Though it's without question a quality piece of software, the game may betray the expectations of some fans. If you've has played a multiplayer online RPG, particularly Final Fantasy XI, and just hated it, certain elements of the game could rub you the wrong way. The nature of the combat, the almost intimidating hugeness of cities, sprawling outdoor environments, and cavernous dungeons may rub you the wrong way though they function just fine in this single-player experience. The strange and colorful world of Ivalice might also be an acquired taste, and there's also what feels like a rather strong Star Wars influence (both trilogies) that could add to the worlds richness or just seem a little weird, depending on your personal take.

Objectively, Final Fantasy XII is hard to knock. The game looks great, sounds great, has great writing, offers a lengthy and satisfying journey, has a great technical element and engaging sword-swinging and spell-slinging. It would be difficult to find a game out there with better production values, or that meets its goals so successfully while still introducing new ideas and innovations. If you have it in you to enjoy a console RPG -- any console RPG -- you should have no problem enjoying this expertly crafted title.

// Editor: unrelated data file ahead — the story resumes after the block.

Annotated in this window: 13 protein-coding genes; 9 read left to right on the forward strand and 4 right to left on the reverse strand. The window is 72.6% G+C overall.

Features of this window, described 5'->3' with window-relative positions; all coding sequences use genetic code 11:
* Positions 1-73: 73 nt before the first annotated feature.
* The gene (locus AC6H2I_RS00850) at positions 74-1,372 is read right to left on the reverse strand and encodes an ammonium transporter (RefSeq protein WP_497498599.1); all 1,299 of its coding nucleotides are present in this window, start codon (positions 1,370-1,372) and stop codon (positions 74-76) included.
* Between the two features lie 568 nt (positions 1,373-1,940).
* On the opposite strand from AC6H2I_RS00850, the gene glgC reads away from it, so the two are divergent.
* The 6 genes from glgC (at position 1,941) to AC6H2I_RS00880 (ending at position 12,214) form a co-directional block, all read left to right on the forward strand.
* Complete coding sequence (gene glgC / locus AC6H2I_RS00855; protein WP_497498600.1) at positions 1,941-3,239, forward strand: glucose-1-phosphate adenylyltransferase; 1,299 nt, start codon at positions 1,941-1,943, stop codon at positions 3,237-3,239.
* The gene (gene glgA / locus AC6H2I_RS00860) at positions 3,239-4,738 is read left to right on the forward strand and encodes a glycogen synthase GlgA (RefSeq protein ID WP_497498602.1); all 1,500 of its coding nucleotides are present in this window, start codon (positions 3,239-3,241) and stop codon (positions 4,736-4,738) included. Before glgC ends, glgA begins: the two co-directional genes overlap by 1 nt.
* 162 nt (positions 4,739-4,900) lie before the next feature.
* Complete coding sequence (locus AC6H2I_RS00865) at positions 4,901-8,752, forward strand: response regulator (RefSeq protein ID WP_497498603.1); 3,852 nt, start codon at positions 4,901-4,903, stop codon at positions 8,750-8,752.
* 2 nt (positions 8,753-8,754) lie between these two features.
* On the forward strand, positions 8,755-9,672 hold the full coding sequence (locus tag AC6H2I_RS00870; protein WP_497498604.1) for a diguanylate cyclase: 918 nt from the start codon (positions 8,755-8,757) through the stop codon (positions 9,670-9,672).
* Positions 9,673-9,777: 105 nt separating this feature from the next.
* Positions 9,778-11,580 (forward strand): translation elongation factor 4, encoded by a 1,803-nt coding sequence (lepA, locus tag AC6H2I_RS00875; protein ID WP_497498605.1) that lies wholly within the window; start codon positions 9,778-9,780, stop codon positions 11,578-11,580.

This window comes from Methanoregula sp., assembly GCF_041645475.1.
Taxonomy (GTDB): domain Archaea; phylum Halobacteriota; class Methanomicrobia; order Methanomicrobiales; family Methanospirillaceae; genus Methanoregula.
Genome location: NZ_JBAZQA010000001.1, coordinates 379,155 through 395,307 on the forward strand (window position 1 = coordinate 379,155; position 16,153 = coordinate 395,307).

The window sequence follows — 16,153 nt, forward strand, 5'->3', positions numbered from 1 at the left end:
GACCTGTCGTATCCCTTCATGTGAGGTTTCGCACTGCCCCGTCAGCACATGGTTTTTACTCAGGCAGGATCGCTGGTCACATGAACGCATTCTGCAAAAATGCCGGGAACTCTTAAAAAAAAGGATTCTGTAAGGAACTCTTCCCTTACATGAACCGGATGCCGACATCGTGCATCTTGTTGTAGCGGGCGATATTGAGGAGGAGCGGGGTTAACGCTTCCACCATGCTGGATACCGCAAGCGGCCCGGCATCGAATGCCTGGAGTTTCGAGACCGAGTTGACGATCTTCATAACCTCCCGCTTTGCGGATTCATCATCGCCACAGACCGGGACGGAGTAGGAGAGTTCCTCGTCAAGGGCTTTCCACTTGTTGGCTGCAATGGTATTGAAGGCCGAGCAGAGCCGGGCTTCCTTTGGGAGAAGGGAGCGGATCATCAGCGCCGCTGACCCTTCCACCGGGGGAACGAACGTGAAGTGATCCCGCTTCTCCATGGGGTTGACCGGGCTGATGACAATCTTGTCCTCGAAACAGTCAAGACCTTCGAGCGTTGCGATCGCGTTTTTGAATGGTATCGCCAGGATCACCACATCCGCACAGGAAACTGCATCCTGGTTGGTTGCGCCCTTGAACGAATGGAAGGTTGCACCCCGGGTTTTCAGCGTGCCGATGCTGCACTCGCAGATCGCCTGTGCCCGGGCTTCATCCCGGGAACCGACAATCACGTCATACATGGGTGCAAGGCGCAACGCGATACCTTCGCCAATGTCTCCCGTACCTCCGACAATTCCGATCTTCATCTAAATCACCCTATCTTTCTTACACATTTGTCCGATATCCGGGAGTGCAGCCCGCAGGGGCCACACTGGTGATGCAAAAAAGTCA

Before we dive into the gameplay, let's talk story. The last several Final Fantasy games put us inside the troubled heads of their heroes. Although Vaan could hold his own in a pretty-boy cat fight, this is not a character-driven tale. It's a sweeping epic in the vein of Star Wars or Lord of the Rings, where the characters are important for what they represent, not what they feel - and the main thrust of the story centers on war and the naked, magic-fueled ambition of man.

Though the tale is epic and the cinemas are excellent, the story is missing the emotional core that drove the previous games - even if their stories made less sense. This is probably the first time a Final Fantasy story feels like a blockbuster movie - maybe even more than it feels like a game. The tale centers on Dalmasca, a tiny kingdom caught in a huge struggle. Ashe, the beautiful, fallen princess struggles to capture the power to rebuild her kingdom, as Vayne, the son of the Emperor who conquered Dalmasca, seeks to dominate the entire continent.

The cutscenes come much less frequently than those in prior Final Fantasy games - but they always make an impact. You can read the story in the characters' detailed expressions... which is, at times, preferable to hearing it in the overwritten dialogue.